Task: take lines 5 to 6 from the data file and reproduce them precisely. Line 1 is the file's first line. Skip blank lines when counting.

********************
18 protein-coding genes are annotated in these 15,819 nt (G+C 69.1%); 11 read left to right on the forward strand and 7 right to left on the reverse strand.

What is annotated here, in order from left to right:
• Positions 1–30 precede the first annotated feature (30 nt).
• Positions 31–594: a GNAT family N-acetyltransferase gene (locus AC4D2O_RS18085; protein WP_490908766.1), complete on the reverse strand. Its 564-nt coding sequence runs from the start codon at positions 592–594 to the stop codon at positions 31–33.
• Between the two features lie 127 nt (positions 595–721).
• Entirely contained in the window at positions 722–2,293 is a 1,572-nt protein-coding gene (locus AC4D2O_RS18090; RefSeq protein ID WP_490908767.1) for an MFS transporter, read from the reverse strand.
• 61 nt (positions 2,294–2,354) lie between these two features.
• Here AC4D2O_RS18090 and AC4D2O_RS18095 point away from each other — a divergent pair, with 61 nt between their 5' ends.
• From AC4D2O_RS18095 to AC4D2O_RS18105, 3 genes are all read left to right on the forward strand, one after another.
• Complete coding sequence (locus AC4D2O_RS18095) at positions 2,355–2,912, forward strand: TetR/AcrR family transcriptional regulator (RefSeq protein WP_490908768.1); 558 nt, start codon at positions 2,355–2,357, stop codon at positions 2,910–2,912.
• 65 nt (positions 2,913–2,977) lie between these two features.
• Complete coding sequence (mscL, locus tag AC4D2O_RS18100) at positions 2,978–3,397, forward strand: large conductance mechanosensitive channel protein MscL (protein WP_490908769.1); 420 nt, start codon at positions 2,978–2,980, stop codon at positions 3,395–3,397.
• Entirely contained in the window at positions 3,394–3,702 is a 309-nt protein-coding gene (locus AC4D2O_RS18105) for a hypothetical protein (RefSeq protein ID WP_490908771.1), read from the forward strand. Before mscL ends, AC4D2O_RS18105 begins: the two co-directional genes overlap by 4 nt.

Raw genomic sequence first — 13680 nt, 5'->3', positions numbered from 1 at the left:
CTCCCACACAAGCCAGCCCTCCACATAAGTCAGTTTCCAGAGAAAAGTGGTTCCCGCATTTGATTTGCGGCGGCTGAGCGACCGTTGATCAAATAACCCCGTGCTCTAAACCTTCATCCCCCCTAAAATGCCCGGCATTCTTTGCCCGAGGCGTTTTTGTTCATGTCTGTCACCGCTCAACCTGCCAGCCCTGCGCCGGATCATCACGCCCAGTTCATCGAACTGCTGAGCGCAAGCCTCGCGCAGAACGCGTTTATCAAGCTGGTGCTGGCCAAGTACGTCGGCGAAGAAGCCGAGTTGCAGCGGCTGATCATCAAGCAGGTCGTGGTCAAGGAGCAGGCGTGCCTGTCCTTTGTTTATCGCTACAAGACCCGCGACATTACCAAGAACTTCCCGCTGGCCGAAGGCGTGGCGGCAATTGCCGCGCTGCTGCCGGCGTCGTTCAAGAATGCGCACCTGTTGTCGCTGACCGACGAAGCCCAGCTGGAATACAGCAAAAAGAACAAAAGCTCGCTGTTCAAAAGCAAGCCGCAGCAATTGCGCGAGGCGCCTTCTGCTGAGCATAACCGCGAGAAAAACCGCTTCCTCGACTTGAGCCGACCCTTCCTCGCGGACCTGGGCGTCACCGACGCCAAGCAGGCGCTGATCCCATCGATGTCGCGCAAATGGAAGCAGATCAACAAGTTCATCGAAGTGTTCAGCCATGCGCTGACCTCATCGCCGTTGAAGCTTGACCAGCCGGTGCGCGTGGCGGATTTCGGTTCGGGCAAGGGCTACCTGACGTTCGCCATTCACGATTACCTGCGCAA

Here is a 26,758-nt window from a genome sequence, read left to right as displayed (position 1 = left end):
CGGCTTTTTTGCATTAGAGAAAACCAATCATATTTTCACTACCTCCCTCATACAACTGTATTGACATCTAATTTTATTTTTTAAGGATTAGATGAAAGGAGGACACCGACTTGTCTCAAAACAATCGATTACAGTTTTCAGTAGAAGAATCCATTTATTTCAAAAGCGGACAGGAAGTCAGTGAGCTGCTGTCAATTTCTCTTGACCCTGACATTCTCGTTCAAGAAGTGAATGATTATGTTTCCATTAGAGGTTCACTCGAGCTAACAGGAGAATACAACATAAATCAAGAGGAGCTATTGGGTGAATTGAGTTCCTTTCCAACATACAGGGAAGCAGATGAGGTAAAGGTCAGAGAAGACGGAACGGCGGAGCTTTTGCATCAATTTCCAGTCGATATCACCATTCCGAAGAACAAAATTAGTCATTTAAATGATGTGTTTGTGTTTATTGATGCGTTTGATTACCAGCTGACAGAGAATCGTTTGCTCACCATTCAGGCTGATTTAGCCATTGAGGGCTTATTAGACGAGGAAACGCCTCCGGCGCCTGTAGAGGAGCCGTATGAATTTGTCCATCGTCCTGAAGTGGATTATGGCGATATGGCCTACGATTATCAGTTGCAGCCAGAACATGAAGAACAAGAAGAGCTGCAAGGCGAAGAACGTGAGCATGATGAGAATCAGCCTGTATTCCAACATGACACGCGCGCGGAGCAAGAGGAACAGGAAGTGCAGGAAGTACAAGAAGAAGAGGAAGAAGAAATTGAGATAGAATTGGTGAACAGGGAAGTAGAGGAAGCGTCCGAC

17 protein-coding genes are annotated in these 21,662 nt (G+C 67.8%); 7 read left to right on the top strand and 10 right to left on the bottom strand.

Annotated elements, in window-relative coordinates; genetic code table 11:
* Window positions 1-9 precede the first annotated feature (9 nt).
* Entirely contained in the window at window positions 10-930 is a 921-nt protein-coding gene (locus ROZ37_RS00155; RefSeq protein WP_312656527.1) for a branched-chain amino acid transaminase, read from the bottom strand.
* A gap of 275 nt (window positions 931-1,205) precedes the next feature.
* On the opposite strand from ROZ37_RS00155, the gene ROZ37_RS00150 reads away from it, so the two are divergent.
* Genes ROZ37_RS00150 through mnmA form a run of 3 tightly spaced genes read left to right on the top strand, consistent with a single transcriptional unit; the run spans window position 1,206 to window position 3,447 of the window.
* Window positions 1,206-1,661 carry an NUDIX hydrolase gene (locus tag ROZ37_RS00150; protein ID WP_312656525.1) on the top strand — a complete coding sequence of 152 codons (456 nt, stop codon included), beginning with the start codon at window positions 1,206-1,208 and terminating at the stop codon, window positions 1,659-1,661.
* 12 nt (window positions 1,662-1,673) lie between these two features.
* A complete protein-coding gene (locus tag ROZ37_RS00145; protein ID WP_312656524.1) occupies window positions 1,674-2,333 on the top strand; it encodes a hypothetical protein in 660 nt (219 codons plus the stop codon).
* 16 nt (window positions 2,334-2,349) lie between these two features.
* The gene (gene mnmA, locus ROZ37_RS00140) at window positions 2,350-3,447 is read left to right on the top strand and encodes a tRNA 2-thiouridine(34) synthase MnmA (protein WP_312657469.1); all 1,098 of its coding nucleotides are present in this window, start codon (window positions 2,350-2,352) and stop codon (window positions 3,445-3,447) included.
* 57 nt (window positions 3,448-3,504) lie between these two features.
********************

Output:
• Between the two features lie 127 nt (positions 595–721).
• Entirely contained in the window at positions 722–2,293 is a 1,572-nt protein-coding gene (locus AC4D2O_RS18090; RefSeq protein ID WP_490908767.1) for an MFS transporter, read from the reverse strand.